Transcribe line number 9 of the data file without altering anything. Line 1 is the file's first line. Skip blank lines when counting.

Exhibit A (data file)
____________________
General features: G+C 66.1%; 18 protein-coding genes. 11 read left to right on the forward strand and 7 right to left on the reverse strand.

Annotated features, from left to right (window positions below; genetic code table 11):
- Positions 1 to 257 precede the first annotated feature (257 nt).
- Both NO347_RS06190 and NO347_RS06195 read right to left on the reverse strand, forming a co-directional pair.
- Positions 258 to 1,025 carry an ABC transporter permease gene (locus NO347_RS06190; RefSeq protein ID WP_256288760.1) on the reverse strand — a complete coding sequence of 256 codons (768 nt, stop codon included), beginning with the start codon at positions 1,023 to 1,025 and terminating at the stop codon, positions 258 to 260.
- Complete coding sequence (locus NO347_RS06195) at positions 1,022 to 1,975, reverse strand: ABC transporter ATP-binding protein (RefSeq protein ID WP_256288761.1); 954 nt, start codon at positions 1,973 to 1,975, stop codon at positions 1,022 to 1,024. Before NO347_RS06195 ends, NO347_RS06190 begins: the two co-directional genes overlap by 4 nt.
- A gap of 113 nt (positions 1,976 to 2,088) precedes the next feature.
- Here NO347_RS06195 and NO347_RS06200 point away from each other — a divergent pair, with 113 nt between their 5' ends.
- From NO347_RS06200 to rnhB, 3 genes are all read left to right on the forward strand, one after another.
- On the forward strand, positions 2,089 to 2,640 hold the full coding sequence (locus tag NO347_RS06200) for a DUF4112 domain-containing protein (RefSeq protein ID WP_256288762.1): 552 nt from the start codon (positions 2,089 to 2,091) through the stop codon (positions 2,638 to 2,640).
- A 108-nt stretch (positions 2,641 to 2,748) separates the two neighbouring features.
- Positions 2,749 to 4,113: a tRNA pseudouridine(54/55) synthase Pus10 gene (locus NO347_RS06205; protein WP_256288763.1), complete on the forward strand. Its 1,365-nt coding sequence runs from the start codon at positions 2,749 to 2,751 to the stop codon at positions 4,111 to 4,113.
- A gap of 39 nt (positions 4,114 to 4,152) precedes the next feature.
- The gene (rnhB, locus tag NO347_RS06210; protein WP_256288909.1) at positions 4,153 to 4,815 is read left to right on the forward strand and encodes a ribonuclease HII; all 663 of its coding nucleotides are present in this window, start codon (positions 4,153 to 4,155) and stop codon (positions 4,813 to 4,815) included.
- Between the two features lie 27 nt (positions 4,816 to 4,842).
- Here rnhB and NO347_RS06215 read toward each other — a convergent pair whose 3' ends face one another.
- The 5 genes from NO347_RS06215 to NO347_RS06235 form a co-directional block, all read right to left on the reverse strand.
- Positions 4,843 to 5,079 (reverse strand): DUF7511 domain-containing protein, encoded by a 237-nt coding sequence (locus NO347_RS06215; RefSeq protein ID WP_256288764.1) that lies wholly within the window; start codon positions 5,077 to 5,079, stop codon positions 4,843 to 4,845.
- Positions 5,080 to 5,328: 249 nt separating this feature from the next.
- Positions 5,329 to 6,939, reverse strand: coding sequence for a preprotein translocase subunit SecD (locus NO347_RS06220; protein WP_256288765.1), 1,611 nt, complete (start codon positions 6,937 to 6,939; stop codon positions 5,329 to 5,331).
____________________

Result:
- From NO347_RS06200 to rnhB, 3 genes are all read left to right on the forward strand, one after another.